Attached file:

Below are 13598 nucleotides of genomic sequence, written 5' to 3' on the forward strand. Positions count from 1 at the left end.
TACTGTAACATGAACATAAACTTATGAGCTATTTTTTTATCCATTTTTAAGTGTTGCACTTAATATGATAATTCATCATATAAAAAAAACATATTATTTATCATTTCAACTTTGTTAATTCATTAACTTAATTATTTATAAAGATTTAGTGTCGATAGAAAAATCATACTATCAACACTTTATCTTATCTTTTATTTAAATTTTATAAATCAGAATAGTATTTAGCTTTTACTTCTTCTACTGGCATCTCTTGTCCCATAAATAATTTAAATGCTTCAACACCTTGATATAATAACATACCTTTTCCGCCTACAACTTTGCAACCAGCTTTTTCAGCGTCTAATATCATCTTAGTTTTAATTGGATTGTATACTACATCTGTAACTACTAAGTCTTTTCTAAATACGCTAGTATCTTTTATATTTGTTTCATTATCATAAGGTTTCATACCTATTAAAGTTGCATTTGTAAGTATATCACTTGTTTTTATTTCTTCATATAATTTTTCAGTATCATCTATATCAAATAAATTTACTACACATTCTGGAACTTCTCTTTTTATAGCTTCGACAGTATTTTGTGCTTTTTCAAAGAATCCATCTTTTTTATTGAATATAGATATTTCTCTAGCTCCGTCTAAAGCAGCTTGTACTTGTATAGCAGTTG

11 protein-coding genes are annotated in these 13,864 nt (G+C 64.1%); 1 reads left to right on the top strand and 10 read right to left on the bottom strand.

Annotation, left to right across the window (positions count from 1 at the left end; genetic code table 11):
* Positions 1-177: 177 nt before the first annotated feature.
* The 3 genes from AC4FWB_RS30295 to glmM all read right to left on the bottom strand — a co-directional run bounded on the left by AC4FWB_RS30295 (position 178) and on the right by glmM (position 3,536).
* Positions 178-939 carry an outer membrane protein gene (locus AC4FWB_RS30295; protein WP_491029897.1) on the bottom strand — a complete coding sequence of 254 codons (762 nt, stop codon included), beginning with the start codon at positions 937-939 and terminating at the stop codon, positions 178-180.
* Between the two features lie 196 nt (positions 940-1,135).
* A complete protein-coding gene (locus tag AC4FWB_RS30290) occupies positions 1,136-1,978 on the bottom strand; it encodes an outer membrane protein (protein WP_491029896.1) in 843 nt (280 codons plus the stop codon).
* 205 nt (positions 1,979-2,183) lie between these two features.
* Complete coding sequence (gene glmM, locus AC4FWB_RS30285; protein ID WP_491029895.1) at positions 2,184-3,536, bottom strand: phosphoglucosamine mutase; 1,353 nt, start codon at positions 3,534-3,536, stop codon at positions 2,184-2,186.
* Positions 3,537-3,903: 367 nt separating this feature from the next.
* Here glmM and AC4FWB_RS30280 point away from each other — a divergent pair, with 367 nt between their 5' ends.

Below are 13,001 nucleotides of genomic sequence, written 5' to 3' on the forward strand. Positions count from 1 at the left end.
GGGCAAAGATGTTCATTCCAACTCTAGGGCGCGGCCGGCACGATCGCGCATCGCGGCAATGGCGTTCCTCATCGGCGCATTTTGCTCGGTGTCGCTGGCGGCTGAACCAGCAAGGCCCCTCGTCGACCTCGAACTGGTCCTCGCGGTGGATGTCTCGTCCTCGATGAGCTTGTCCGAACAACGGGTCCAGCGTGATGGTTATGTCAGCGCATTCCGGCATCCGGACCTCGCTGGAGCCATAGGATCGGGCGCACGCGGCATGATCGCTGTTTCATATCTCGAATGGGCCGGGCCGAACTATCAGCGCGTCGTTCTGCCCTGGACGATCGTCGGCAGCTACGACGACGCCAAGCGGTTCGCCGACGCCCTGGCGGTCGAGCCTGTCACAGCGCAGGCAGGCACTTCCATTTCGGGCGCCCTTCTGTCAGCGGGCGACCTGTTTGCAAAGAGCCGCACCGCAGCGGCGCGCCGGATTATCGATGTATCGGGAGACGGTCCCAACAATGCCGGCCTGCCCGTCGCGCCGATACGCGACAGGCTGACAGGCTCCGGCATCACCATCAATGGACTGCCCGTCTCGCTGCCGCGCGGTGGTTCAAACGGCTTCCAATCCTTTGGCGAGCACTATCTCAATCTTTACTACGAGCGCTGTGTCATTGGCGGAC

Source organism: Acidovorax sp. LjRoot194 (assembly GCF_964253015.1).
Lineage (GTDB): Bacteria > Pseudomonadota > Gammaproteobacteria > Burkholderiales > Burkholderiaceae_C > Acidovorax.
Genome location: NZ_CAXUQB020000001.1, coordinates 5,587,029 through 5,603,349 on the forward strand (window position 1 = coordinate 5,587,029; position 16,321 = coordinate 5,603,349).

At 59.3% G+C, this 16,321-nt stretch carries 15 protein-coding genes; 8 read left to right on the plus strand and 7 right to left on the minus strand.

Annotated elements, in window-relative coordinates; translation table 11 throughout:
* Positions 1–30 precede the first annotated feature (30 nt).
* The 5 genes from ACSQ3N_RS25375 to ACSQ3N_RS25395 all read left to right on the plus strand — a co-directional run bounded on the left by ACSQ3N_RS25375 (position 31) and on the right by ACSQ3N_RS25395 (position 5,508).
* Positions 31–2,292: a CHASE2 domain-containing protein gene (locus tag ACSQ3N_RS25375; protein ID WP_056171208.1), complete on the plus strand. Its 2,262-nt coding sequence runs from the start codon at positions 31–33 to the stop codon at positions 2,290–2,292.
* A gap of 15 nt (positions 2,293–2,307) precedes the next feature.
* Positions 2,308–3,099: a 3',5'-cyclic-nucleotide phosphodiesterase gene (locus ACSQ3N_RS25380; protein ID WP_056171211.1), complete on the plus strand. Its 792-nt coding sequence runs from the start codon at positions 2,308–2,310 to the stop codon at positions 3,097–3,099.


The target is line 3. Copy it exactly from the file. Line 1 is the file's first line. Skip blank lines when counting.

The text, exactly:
11 protein-coding genes are annotated in these 13,864 nt (G+C 64.1%); 1 reads left to right on the top strand and 10 read right to left on the bottom strand.